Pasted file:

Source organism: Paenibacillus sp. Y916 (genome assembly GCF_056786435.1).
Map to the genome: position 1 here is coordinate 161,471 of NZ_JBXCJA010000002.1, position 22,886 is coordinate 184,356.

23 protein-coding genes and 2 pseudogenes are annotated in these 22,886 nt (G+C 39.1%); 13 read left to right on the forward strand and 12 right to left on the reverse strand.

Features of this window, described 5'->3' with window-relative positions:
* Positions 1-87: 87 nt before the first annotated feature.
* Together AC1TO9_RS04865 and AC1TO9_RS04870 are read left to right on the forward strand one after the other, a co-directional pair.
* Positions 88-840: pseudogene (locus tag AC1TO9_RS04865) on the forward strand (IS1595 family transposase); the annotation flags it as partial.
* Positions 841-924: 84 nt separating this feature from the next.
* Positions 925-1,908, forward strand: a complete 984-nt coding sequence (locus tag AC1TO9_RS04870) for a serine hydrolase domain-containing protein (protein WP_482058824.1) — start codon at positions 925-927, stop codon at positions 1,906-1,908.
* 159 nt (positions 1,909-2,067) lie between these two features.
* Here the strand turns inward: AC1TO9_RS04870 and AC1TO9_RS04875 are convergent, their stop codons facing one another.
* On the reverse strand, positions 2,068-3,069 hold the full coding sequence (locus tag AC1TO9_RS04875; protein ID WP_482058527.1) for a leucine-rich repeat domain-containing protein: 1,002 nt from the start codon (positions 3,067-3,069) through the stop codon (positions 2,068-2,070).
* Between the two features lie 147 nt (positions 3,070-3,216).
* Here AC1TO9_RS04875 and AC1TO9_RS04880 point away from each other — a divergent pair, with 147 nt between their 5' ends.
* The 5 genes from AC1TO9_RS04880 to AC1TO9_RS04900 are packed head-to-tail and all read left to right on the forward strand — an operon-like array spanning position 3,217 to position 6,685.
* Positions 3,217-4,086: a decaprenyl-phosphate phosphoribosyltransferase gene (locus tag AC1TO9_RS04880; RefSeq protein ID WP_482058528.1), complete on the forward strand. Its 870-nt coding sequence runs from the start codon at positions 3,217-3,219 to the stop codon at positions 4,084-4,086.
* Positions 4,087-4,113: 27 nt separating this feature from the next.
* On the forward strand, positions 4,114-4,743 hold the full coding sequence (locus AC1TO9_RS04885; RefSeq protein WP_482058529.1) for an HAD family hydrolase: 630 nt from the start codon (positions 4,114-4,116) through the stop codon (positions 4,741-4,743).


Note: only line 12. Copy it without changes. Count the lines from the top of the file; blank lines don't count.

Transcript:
* On the reverse strand, positions 2,068-3,069 hold the full coding sequence (locus tag AC1TO9_RS04875; protein ID WP_482058527.1) for a leucine-rich repeat domain-containing protein: 1,002 nt from the start codon (positions 3,067-3,069) through the stop codon (positions 2,068-2,070).